Returning to the theme of “it’s a run not a race”:
• Am I bothered when I get overtaken in the final kilometre every week by that chap with the double buggy? Of course not.
• Do I look back nostalgically to 2017 when I was often Fareham’s fastest OAP? Well, just a bit. I was only third-fastest OAP yesterday but, as Julie Salt always says to me consolingly, “at least it was still a podium finish”.
• And do I mind being beaten most weeks by my 11-14 year-old rivals Isobel Bennett and Anastasia Jensen? Nooo!
In fact, over coffee I chatted with Anastasia and her parents, Slavena and Robert. Anastasia told me about her “trick”, which involves following hapless old runners like me, copying our stride pattern and then overtaking us. Then if we try to catch up, she sprints. She also took the mickey out of my rather irritating breathing pattern, which others have likened to a steam train. Pondering over this as I walked back to the car, I came to the conclusion that, after all these years and 81 parkruns, I need to take a leaf out of Vikki and Verity’s book and learn how to run properly.
Being well-travelled parkrunners themselves, Slavena and Robert summed up how they perceive the parkrun culture and philosophy. For them it’s a wonderful way of starting the weekend. It gets people active and enjoying a healthy lifestyle and it’s so supportive, regardless of “whether you’re a front-runner or at the back of the pack”. They find it a great way to bond as a family too.
And when I asked Anastasia what she liked about parkrun, she replied in a single word: “Everything”.
Event number 110
21st April 2018
This week 265 people ran, jogged and walked the course, of whom 37 were first timers and 35 recorded new Personal Bests. Representatives of 14 different clubs took part.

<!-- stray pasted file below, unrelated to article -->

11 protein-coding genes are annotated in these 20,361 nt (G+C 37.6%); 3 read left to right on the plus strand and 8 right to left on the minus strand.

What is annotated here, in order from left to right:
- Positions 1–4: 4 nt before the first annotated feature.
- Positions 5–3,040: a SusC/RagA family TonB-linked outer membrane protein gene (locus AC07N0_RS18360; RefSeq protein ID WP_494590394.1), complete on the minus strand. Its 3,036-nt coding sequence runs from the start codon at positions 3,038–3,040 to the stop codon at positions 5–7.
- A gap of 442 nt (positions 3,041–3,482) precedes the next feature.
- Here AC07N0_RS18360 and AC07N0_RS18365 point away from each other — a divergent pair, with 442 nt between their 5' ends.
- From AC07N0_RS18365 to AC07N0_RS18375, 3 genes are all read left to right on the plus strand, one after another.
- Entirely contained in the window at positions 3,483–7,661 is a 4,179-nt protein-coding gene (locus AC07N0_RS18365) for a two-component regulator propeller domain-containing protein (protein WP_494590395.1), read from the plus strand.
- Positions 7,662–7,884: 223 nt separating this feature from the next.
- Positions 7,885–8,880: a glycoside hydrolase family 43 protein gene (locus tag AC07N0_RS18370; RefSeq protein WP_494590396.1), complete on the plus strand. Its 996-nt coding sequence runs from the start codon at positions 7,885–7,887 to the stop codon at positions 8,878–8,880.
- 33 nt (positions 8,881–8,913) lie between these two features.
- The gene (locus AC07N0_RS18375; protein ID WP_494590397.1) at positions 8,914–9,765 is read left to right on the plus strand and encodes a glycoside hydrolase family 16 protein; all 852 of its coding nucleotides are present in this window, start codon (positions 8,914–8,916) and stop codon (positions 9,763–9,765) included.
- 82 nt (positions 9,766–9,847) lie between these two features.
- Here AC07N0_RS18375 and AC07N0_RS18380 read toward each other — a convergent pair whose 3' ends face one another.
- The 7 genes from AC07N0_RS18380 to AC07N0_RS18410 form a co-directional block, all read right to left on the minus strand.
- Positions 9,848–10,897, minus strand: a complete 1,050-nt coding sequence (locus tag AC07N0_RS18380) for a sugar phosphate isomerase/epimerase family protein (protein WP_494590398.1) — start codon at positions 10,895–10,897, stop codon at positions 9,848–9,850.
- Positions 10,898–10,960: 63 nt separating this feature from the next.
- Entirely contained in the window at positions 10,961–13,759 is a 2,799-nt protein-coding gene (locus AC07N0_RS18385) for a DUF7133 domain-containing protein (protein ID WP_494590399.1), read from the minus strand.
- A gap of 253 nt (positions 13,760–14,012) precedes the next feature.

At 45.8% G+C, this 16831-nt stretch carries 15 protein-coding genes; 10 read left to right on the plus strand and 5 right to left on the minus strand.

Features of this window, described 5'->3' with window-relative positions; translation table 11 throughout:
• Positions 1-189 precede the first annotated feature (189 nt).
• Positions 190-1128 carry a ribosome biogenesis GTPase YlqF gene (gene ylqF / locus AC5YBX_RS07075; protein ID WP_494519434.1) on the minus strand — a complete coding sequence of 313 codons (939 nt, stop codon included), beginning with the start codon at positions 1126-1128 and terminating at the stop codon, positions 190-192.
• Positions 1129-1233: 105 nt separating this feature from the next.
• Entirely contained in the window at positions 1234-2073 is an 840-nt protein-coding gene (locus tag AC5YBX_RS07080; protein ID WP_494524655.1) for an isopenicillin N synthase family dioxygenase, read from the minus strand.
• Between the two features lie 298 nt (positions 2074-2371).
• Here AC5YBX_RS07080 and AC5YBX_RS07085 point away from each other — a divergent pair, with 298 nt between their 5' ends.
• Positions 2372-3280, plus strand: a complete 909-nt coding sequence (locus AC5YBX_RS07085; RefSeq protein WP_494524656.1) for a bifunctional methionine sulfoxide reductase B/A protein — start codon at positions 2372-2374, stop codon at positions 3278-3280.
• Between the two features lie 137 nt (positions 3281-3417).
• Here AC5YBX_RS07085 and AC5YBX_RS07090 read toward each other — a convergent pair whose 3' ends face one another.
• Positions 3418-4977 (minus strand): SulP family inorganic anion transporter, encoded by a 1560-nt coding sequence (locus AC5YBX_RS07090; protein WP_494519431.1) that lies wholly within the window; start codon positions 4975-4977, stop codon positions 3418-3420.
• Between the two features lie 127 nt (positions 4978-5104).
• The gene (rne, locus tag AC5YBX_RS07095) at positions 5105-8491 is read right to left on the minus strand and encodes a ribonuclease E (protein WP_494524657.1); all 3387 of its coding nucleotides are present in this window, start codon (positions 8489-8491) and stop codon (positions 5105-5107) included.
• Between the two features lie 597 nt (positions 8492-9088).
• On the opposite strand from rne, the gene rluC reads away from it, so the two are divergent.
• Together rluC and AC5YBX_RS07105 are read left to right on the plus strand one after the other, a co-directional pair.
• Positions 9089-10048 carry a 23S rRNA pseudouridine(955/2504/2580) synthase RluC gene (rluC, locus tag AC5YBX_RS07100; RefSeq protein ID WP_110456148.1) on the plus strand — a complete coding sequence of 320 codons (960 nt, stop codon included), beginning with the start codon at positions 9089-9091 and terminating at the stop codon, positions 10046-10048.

The event was made possible by 25 volunteers:
Tom MELLOR • Julie SALT • John SALT • Margaret MCGILP • Angus MCGILP • Mike CREEDY • David MACSWAYNE • Alison MACSWAYNE • Kerry BROWN • Edward WILLMOTT • Kathy O'LOUGHLIN • Ian WRIGHT • Mike SHAW • David WALTERS • Hannah HOLLIDAY • Melissa BARHAM • Brendan TUTTIETT • Emma POWELL • Louise STEWART • Jane BASCOMBE • Alan BULLOCK • John FAIRHURST • Anne FAIRHURST • Michael MOODY • Phil BRIEN
Today's full results and a complete event history can be found on the Fareham parkrun Results Page.
The male record is held by Lachlan WELLINGTON who recorded a time of 15:47 on 31st December 2016 (event number 40).
The female record is held by Jen ELKINS who recorded a time of 17:31 on 29th April 2017 (event number 58).
The Age Grade course record is held by Penny FORSE who recorded 95.49% (22:34) on 15th July 2017 (event number 69).
Fareham parkrun started on 9th April 2016. Since then 3,943 participants have completed 20,306 parkruns covering a total distance of 101,530 km, including 4,292 new Personal Bests.